Since it was invented on Bainbridge Island in 1965, pickleball has sought membership within the elite clique of what we consider common recreational sports. However, it wasn't until 2020 that pickleball finally moved beyond its lesser known contemporaries, like squash and curling, to join the company of good time tablemates, tennis and ping pong. If real-life activities can go viral, pickleball hit peak virality during the pandemic. Suddenly everyone was grabbing a paddle and a perforated ball and hitting the court.

According to the Association of Pickleball Players, more than 36 million people in the US played pickleball in 2023. As pickleball courts flourish across the city, it's no real surprise that someone in this rainy town thought: What if we let people play pickleball indoors?

The People’s Courts is a sprawling 48,000-square-foot recreation center, which used to be home to 82nd Avenue's finest indoor BMX track. It opened in August of last year, thanks to developers Dave Schrott, Dave Sacks, and his dad, Robert Sacks. The massive building fills not only the apparently insatiable desire for more pickleball courts, but also a city-wide need for active social space that is, you know, inside. (Sure, the weather was nice last week, but this week we got back to spring.) Also–not to kick off the Soho House debate again—but at the People’s Courts there’s no membership required, making it truly a place for the people.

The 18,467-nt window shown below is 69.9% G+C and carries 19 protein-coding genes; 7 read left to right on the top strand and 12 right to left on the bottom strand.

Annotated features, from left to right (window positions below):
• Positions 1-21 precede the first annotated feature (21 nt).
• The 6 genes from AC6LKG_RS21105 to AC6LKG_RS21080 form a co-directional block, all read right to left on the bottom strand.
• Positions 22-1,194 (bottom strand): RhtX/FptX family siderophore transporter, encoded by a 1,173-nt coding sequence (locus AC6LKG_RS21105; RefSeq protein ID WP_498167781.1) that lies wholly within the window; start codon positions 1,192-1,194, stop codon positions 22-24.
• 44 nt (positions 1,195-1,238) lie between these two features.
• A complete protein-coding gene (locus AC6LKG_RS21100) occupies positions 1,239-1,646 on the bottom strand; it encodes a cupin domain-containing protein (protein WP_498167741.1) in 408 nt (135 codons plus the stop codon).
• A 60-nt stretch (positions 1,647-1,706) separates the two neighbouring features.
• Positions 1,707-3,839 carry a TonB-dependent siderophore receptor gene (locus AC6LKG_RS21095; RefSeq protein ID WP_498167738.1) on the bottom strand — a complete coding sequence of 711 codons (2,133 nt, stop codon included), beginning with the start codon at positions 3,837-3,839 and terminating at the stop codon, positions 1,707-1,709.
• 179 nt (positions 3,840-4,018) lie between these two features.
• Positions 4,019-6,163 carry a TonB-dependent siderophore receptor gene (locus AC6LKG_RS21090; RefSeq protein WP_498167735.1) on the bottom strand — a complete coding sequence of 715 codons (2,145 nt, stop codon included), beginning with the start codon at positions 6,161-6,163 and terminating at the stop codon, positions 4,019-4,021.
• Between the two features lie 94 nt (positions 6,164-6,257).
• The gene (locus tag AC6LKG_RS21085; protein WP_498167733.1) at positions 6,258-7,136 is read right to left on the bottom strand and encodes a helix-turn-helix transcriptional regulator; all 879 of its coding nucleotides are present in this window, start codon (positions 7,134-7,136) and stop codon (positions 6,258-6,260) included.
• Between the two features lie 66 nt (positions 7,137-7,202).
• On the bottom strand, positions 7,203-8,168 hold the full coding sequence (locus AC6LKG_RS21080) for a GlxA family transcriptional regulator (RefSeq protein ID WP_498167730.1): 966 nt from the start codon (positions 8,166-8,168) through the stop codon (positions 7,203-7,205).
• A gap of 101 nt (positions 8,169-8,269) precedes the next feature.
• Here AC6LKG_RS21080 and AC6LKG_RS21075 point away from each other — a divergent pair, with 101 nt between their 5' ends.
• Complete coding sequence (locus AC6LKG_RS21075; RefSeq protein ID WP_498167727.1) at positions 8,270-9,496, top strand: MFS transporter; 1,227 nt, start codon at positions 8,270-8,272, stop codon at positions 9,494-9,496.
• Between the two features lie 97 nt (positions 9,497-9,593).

Photo by Sean Bascom

It’s clear the People's Courts fills a need. Visit on any given weeknight (particularly drizzly ones) and the place is packed with players swatting balls back and forth. The facility features five doubles courts indoors and six more outside. It also has two courts for singles, which are rare in the city.

This spot isn’t just for pickleball enthusiasts, though. The cavernous courts boast bocce ball, cornhole, ping pong, and indoor disc golf. There’s even an arcade with Skee Ball and air hockey. Within the space's schedule you can see a kind of life cycle: league play, wedding rentals, and then summer camps to pass down the art of pickleball to the next generation.

Take that into compliment with the soft-serve ice cream, cocktails and mocktails, beer and wine, and two restaurants co-created with Portland dining royalty—specifically Nate Tilden of Olympia Provisions and Brian Spangler from Apizza Scholls—and the city's gotten itself quite a hang out spot.

Clockwise from top: Nola Chicken Sando, Pickle Burger, and Pretzel Brat. Photo by Sean Bascom

Neither Tilden nor Spangler is involved in an ongoing capacity, but Tilden designed the Kitchen's original menu, which specializes in gussied-up bowling alley classics. In true Portland fashion, most items name check locally-beloved food purveyors (Dos Hermanos bread! Lil Mama’s peppers! Olympia Provisions!).